Nicole Boudle was on the lookout for the email, and once it arrived the week of Christmas, she texted fellow Keene High School nurse MaryAnn Boynton to make sure she saw the message, too.
The email, which came from the N.H. School Nurses’ Association, notified them that they were eligible to receive a COVID-19 vaccine, and included instructions on how to register for an appointment.
“That’s when we were kind of like, ‘Oh my God, it’s here, it’s here,’ ” Boudle said.
They both filled out an online application, which was a bit cumbersome, Boynton said, before scheduling an appointment to receive their first doses of the Moderna vaccine at a state-run site on the Keene State College campus on Jan. 2. From there, Boynton said, the process was smooth.
“It was very efficient, and they were very courteous. They did a great job,” she said of the National Guard members overseeing the vaccination site. “... It just felt like a flu shot. It was very easy.”
The state considers school nurses like Boynton and Boudle front-line health care workers, making them among the highest priority group to receive a COVID-19 vaccine, along with first responders and nursing home residents and staff. Throughout the Monadnock Region, school nurses have begun getting their first of two doses of the shot, and say the process is working well thus far.
Alexis Heaphy, the nurse at Emerson Elementary School in Fitzwilliam, received her first dose of the Moderna vaccine, which requires a second dose 28 days after the initial shot, on Dec. 31.
“It was super-easy for me,” Heaphy said. “I just followed the instructions that the email provided. And then when I went, it was very well organized and went very smoothly.”
She added that all six of the nurses in the Monadnock Regional School District have either received their first dose, or are in the process of setting up an appointment.
Heaphy said the vaccine gives her some peace of mind. “I was really happy to be able to get the vaccine so quickly,” she said. “Working at a school around students, we obviously are social distancing and wearing masks, but there’s still a risk. So it was nice to be able to get the vaccine early, and make sure I’m protecting myself, my students, my colleagues and my family.”
Heaphy added that she hopes the arrival of the coronavirus vaccine will help schools begin to return to normal operations. The majority of schools throughout the area have been holding a mix of in-person and remote classes this academic year. Most local districts are fully remote at least through next Tuesday due to the uptick of cases in the region.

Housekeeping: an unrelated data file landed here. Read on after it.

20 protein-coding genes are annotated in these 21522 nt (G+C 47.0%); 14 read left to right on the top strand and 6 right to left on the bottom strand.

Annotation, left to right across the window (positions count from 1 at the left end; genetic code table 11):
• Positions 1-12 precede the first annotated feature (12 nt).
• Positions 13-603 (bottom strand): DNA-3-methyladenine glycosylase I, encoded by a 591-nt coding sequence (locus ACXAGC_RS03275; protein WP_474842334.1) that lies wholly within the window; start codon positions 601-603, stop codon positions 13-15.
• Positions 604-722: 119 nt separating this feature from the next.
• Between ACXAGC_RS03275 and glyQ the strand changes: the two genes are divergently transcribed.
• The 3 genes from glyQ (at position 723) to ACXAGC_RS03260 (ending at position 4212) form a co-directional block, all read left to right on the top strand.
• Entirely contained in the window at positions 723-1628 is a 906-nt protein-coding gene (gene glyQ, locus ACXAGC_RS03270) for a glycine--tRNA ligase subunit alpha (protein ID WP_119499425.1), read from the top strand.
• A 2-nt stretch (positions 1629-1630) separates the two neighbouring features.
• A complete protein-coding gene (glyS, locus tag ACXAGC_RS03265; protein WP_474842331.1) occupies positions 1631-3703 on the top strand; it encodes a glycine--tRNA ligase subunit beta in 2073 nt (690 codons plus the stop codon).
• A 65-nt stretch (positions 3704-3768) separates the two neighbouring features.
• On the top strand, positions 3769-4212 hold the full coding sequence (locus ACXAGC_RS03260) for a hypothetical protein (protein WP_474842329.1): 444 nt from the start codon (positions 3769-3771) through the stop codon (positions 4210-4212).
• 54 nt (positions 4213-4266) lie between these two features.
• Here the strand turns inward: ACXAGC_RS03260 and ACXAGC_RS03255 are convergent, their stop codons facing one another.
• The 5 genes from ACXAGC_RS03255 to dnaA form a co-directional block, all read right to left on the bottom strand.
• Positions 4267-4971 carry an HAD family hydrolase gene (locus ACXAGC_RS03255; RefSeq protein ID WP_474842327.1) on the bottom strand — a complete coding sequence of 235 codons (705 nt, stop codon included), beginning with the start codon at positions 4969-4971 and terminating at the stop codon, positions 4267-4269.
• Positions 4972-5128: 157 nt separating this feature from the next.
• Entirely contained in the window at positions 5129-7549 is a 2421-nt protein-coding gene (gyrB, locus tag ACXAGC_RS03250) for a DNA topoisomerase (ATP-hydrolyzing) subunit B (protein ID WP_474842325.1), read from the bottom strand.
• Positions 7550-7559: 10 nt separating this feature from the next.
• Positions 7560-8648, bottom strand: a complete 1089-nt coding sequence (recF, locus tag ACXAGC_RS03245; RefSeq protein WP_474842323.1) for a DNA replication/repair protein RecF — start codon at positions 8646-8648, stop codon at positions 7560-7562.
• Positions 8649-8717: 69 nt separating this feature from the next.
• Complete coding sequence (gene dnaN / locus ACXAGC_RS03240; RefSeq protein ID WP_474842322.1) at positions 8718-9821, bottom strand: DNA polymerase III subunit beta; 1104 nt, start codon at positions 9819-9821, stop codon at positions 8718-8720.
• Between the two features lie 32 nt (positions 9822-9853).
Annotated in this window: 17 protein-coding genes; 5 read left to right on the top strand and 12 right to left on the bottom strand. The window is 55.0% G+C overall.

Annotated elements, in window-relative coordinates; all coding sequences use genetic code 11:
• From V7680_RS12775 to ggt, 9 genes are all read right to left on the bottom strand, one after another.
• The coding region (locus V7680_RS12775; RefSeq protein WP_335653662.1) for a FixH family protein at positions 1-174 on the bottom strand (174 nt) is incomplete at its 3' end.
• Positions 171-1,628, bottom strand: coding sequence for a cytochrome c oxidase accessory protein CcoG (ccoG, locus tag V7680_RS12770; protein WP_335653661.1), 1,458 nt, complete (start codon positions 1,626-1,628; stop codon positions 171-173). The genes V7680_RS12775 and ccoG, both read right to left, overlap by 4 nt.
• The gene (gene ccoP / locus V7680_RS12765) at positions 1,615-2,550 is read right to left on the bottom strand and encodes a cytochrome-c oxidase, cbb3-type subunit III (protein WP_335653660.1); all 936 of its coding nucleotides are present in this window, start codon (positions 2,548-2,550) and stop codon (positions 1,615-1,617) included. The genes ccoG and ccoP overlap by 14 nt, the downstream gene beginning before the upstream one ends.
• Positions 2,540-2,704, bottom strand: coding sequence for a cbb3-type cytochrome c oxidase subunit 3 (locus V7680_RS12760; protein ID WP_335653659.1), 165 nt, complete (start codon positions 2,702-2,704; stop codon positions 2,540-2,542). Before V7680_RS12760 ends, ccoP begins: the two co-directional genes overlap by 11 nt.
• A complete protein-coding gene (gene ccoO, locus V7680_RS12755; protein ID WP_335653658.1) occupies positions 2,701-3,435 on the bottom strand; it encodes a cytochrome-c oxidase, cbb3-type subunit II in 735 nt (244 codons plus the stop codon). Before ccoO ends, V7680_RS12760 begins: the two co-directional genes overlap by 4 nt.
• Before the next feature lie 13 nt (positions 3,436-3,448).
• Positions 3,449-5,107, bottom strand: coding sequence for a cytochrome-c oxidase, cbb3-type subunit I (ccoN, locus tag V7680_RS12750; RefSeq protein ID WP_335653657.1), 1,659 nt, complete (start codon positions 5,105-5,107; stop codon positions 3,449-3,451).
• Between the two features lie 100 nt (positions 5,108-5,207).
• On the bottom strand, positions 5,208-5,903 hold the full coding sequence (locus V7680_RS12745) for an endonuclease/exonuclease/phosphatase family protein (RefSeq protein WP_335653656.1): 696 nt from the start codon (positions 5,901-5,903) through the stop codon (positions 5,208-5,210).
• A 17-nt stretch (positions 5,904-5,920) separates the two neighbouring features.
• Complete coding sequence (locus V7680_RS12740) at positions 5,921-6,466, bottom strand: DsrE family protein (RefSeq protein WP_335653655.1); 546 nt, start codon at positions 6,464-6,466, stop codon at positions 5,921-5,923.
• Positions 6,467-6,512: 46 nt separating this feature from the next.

Teachers and other K-12 school staff, along with child care workers, are in phase 2A of New Hampshire’s vaccine rollout plan, which officials unveiled last week, and are slated to be eligible for vaccination sometime between March and May, depending on the amount of vaccine the state receives from the federal government and how many eligible people get vaccinated. The state expects vaccines to become available to everyone sometime in the late spring or summer.
Beyond the practical implications of school nurses beginning to receive the COVID-19 vaccine, the shots also hold some symbolic significance as the coronavirus outbreak nears the one-year mark in the state, Monadnock Superintendent Lisa Witte said.
“We’ve known that there’s a light at the end of the tunnel, but we have not been able to see it,” she said. “And now I feel like we can see it. We still don’t know how far away it is, but at least we can now actually see it.”
Though the vaccines do provide some hope, Boudle, the Keene High nurse, noted there’s still a long way to go before the pandemic subsides.
“People need to know that just because you’re getting a vaccine doesn’t mean that everything’s over,” she said. “I think some people think that just because they get the vaccine that we don’t have to wear masks and we don’t have to social distance and everything’s going to go back to ‘normal’ again. And that’s not the case.”
Beth Fries, the interim chief medical officer for Keene State College’s Health Services, said all seven of her staff members will have received the COVID-19 vaccine by the time students return to campus for the spring semester on Feb. 15. Even so, Fries added that Keene State will continue its coronavirus prevention strategies, including frequent testing, requiring masks and limiting gatherings, throughout the upcoming term.
“My realistic expectation is that not much is going to change before May or June,” Fries said. “I don’t think the students will be vaccinated [before then]. We can all make a guess of when that will happen, but I don’t know exactly. But until a good percentage of the whole population is vaccinated, I don’t think we can lighten up on our mitigation strategies.”
In the meantime, Heaphy, the nurse at Emerson Elementary, said she encourages everyone in the community to do their own research and decide if receiving a COVID-19 vaccine is the right choice for them when they are eligible to be inoculated. And while people do that, school nurses like Boudle and Boynton at Keene High say they hope to give their communities confidence that the vaccines are safe and effective.
“We’re the medical professionals, so people might look at us for guidance,” Boudle said. “And again, we want to model that behavior and show everybody that we did this, we believe in this.
“... It does make you feel hopeful that, if we continue to get people vaccinated, to social distance, to wear a mask and do all the things that we’ve been doing ... that we will be able to come back to school and somewhat be able to have our lives go back to the way they used to be. That’s ultimately our goal. We can’t be school nurses without our students, so we really want everybody back in school.”
Do you have questions about the COVID-19 vaccine? Let our staff know at https://www.sentinelsource.com/news/coronavirus/vaccine/.